Youth Justice aims to create safer communities by providing collaborative and evidence-based services for children and young people in the justice system in order to reduce re-offending and acknowledge victims of crime.
Youth Justice Vision
Children and young people in the justice system are inspired to change and positively participate in their community.
Youth Justice Mission
Contribute to community safety by leading collaborative and evidence informed statutory services to children and young people in the justice system to reduce re-offending and acknowledge victims of crime.
Youth Justice, a division of the Department for Human Services, is responsible for contributing to building safer South Australian communities. Youth Justice has statutory responsibility for the supervision of young people subject to a range of criminal justice mandates.
Programs and services within Youth Justice aim to achieve this by supporting children and young people to:
- desist from offending
- recognise the impact of their crime on victims
- access opportunities to participate safely and productively in the community.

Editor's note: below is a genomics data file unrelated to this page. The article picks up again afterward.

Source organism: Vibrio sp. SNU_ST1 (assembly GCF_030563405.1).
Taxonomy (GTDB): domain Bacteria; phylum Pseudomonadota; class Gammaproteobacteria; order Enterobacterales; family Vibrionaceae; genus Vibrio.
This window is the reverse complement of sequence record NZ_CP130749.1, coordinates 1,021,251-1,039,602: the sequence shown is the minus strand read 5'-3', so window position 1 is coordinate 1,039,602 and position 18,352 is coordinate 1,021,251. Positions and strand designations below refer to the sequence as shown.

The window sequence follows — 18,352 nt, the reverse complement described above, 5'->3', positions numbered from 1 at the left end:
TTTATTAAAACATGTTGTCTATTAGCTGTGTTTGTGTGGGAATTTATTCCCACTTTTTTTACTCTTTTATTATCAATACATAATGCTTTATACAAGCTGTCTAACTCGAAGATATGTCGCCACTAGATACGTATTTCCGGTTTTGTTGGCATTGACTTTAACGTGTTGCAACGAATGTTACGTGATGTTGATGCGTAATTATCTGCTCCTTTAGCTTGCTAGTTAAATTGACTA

The service delivery model for Youth Justice is oriented towards encouraging young people to take responsibility whilst recognising that children and young people have specific developmental needs different to those of adults and consequently require a youth justice response.
A summary of all the things that we do to help kids in trouble with the law including prevention and rehabilitation.
Youth Justice operates within a criminal justice context and is required to supervise young people subject to relevant criminal justice mandates.
Youth Justice Psychology Services ( YJPS) provide psychological assessment and targeted intervention to identify and address offending behaviours of children and young people who are subject to a sentenced order.
In the Adelaide Youth Court staff from CABSS will be present for all young people held on remand or Police Custody.
Youth Justice works in partnership with a variety of external agencies to deliver a range of programs to suit varied needs.
The primary aim of the screening project were to identify the prevalence of disability-related needs in the population; informing both YJAIS service development, and strategic planning for the Youth Justice Services division.
DHS works with a network of supporting partners from government, the community and Aboriginal-led organisations to provide a holistic response for young people in contact with the youth justice system.